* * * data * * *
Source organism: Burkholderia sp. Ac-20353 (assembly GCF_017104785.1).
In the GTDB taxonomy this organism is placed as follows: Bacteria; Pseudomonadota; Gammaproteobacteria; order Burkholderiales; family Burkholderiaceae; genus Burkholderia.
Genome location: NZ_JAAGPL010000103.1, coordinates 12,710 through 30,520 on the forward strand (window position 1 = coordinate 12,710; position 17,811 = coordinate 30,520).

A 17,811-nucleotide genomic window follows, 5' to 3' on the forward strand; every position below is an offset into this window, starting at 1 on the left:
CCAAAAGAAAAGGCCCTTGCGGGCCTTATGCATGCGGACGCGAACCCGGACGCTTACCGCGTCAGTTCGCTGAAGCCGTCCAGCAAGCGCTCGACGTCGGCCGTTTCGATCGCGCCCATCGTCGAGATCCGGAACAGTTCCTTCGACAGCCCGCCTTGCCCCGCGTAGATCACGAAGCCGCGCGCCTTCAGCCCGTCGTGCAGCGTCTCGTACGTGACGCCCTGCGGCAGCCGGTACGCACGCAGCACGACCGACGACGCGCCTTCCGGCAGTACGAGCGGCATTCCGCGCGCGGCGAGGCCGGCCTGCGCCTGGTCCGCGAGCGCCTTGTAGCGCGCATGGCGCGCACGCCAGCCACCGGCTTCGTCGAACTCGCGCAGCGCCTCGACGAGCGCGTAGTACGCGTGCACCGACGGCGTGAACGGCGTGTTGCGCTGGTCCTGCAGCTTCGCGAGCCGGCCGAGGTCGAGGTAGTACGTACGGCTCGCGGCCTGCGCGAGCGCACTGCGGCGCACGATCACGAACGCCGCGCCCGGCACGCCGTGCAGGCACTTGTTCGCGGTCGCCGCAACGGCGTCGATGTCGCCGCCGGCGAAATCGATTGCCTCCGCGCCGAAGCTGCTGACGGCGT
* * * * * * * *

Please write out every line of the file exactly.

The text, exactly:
Source organism: Burkholderia sp. Ac-20353 (assembly GCF_017104785.1).
In the GTDB taxonomy this organism is placed as follows: Bacteria; Pseudomonadota; Gammaproteobacteria; order Burkholderiales; family Burkholderiaceae; genus Burkholderia.
Genome location: NZ_JAAGPL010000103.1, coordinates 12,710 through 30,520 on the forward strand (window position 1 = coordinate 12,710; position 17,811 = coordinate 30,520).

A 17,811-nucleotide genomic window follows, 5' to 3' on the forward strand; every position below is an offset into this window, starting at 1 on the left:
CCAAAAGAAAAGGCCCTTGCGGGCCTTATGCATGCGGACGCGAACCCGGACGCTTACCGCGTCAGTTCGCTGAAGCCGTCCAGCAAGCGCTCGACGTCGGCCGTTTCGATCGCGCCCATCGTCGAGATCCGGAACAGTTCCTTCGACAGCCCGCCTTGCCCCGCGTAGATCACGAAGCCGCGCGCCTTCAGCCCGTCGTGCAGCGTCTCGTACGTGACGCCCTGCGGCAGCCGGTACGCACGCAGCACGACCGACGACGCGCCTTCCGGCAGTACGAGCGGCATTCCGCGCGCGGCGAGGCCGGCCTGCGCCTGGTCCGCGAGCGCCTTGTAGCGCGCATGGCGCGCACGCCAGCCACCGGCTTCGTCGAACTCGCGCAGCGCCTCGACGAGCGCGTAGTACGCGTGCACCGACGGCGTGAACGGCGTGTTGCGCTGGTCCTGCAGCTTCGCGAGCCGGCCGAGGTCGAGGTAGTACGTACGGCTCGCGGCCTGCGCGAGCGCACTGCGGCGCACGATCACGAACGCCGCGCCCGGCACGCCGTGCAGGCACTTGTTCGCGGTCGCCGCAACGGCGTCGATGTCGCCGCCGGCGAAATCGATTGCCTCCGCGCCGAAGCTGCTGACGGCGT